Focus on How, Not Why

“People don’t buy what you do, they buy why you do it.”  ~ Simon Sinek

Simon Sinek was wrong. 

You may be familiar with his 10-year-old TEDxTalk on the Golden Circle, where he encouraged us to start with “why.” Sinek’s talk has become one of the top TEDTalks, with over 47 million views. 

Over the last 10 years, people have struggled to talk about their “why;” their purpose; their vision. Because, as Sinek states, “People don’t buy what you do, they buy why you do it.”

People Buy Solutions

Here’s the thing, people rarely buy vision. Instead, they buy solutions. They’re motivated by the WIIFM principle (What’s In It For Me). 

It’s the same for hiring managers. Managers hire because they have a problem, not because they have a vacancy. 

In order to attract the manager’s attention, you need to be seen as the solution to their problem.

By being the solution to the manager’s problem, you appeal to their “why” and make them the hero of whatever challenges they’re faced with.

So, it’s not your why that matters, it’s your boss’s why that matters.

Focus on How

It’s your how that will solve your boss’s / hiring manager’s problem. How is your value proposition–what it is that you do well and how you do it. When you develop SARs–the stories of your accomplishments–how equals the actions you took to successfully address the situation.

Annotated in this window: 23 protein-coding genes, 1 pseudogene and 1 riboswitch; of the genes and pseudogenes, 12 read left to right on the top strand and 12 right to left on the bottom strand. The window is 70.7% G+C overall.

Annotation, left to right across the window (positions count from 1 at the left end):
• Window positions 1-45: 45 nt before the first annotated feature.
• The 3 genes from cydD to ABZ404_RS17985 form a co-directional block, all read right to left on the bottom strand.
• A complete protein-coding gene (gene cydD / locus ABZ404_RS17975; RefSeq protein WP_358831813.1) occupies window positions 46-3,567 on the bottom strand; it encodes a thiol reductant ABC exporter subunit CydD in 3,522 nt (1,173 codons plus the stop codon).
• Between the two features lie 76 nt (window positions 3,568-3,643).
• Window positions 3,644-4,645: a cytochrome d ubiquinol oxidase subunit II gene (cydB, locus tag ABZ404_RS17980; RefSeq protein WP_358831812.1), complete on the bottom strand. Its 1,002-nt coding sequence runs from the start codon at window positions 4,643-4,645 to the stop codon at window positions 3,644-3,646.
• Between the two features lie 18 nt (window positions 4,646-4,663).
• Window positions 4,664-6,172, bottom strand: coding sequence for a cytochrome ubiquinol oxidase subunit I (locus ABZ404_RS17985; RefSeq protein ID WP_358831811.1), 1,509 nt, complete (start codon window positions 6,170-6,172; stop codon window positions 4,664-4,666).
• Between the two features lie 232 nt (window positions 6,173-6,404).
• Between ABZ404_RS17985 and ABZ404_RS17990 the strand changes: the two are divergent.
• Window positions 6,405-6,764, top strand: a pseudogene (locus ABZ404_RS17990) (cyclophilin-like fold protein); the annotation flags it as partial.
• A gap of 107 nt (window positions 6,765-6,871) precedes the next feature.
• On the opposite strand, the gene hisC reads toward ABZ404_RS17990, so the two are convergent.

How is your differentiator? It’s why you’re valuable. 

Everyone else focuses on their what–what they do: problem-solving, strategic planning, operations, engineering, accounting, etc. They position themselves as commodities. Commodities are interchangeable. 

By focusing on how you demonstrate value; you’re an asset. You’re providing a roadmap (a solution) to the challenges being confronted. 

Know Your Why, Sell Your How

You should know your purpose, your motivation for doing what you do, but you need to sell how you do it. 

Be sure that your how fits with your boss’s / hiring manager’s why. If you’re really good at collaborating and bringing teams together to tackle a problem, but your boss needs one expert to fix the issue, you’ll be seen as wasting time. 

Make sure your how aligns with your boss’s why.

Can you figure out your how? That one thing you’re really good at? A good way to start is to take the CliftonStrengths assessment (formally called StrengthsFinder). It helps provide a framework for conveying your how

If you need help determining your how–your unique value, let me know, I’ll be glad to talk with you about how best to convey it. 

Because that’s my how.

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If you’re struggling with how to achieve your career goals let’s chat about how I can help. You can use this link to my calendar to schedule the best time to talk.

Image copyright : Olivier Le Moal